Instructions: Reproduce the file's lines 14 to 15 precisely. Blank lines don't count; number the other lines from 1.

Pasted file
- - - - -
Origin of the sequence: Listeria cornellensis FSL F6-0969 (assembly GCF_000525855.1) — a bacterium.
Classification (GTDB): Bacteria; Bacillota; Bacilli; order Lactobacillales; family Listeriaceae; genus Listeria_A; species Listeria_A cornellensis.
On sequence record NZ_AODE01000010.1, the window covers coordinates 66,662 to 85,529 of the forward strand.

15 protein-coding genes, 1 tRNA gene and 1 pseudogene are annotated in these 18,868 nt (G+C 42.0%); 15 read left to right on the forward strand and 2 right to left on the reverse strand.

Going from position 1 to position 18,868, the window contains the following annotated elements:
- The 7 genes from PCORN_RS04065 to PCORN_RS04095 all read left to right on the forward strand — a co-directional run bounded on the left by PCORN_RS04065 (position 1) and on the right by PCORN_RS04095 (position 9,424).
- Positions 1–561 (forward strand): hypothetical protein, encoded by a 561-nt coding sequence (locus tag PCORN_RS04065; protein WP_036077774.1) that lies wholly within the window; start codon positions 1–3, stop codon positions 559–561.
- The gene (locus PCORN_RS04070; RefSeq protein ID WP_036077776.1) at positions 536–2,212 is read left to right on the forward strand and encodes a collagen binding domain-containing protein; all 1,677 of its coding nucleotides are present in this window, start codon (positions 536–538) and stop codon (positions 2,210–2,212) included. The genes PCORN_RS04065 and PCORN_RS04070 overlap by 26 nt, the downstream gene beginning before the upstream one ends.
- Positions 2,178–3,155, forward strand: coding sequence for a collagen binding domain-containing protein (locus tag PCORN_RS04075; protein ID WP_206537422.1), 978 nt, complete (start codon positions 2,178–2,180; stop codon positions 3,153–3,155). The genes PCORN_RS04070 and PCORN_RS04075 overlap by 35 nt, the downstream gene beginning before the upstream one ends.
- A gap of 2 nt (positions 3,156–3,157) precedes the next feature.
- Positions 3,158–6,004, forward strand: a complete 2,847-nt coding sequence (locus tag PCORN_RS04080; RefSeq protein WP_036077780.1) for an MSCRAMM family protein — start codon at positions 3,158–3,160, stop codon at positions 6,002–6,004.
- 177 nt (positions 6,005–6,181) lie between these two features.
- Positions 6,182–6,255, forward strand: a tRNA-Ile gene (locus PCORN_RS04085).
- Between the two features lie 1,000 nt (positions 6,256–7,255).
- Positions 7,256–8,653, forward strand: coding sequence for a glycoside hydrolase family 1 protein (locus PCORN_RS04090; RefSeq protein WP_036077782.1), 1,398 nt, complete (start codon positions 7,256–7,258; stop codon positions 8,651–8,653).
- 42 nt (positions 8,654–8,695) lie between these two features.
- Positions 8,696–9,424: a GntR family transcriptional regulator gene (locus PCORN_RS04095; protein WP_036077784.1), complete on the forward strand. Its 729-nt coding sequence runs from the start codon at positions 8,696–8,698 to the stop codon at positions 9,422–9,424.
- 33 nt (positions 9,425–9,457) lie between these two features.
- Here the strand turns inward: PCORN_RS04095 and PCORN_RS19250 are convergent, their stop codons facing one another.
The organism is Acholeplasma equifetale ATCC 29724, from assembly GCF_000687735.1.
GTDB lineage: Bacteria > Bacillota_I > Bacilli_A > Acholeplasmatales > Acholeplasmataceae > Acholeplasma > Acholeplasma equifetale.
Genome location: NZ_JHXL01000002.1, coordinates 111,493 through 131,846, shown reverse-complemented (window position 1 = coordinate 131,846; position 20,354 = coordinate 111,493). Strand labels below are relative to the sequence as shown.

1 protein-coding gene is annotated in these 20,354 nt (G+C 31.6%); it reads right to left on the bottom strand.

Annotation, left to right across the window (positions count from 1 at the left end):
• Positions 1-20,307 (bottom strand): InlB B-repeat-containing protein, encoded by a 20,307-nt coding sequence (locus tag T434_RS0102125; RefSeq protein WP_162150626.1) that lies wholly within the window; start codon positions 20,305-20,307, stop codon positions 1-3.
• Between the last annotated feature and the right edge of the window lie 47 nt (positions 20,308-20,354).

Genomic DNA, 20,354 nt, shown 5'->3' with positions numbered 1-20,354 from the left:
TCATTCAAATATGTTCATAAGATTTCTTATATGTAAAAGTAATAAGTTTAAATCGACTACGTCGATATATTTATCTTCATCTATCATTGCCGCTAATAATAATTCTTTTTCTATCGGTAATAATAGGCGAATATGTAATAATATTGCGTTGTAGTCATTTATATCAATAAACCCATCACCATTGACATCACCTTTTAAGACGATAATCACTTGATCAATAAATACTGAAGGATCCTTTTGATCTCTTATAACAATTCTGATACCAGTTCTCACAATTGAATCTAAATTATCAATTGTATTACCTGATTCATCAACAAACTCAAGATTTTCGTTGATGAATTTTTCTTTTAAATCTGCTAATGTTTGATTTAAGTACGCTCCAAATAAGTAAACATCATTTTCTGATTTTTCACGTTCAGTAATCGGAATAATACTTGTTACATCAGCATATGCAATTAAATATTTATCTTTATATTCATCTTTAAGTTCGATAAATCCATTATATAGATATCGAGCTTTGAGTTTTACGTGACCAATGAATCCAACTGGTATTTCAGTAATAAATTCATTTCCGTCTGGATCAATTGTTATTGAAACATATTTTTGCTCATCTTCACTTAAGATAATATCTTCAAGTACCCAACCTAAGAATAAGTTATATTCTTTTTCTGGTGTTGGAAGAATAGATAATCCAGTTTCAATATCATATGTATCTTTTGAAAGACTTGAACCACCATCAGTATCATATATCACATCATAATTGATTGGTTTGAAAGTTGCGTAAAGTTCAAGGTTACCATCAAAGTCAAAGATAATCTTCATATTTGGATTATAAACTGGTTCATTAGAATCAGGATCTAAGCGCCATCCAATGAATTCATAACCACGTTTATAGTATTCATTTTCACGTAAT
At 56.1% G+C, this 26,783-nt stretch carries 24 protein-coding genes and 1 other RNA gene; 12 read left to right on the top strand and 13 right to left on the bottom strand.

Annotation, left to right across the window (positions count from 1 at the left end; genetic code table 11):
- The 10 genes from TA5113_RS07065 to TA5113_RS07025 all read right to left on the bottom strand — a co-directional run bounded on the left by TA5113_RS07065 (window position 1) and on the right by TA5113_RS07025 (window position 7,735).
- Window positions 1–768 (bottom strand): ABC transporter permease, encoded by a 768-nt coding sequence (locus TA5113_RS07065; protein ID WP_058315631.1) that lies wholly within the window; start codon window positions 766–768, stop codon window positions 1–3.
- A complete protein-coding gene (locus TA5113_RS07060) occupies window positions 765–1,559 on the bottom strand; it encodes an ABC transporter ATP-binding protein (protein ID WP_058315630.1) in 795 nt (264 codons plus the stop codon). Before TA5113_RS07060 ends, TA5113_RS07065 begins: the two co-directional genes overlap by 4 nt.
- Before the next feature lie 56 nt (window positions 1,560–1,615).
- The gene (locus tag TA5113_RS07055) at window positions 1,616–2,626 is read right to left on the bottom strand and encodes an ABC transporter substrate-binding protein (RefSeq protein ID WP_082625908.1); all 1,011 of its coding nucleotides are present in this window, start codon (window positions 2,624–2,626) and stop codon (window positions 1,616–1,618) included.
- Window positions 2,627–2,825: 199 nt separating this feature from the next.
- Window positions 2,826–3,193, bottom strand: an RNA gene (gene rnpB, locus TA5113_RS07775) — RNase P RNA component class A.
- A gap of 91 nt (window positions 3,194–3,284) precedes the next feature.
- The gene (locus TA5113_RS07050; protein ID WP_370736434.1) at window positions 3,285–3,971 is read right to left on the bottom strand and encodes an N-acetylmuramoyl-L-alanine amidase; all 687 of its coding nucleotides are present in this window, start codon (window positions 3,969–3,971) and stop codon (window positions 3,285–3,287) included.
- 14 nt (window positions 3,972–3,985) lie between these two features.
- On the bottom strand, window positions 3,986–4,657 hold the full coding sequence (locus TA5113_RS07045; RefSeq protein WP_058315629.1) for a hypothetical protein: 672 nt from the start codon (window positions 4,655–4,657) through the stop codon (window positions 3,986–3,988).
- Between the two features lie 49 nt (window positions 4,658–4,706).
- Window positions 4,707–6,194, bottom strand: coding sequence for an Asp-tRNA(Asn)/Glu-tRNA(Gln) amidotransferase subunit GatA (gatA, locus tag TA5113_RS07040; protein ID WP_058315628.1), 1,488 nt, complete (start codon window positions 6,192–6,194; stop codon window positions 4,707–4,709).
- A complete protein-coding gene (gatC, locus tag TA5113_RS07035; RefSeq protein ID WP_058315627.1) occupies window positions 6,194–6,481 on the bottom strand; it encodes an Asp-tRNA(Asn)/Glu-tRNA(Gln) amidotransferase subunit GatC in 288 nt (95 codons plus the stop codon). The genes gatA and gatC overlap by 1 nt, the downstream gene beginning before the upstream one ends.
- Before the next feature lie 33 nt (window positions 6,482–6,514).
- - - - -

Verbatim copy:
- Between the two features lie 1,000 nt (positions 6,256–7,255).
- Positions 7,256–8,653, forward strand: coding sequence for a glycoside hydrolase family 1 protein (locus PCORN_RS04090; RefSeq protein WP_036077782.1), 1,398 nt, complete (start codon positions 7,256–7,258; stop codon positions 8,651–8,653).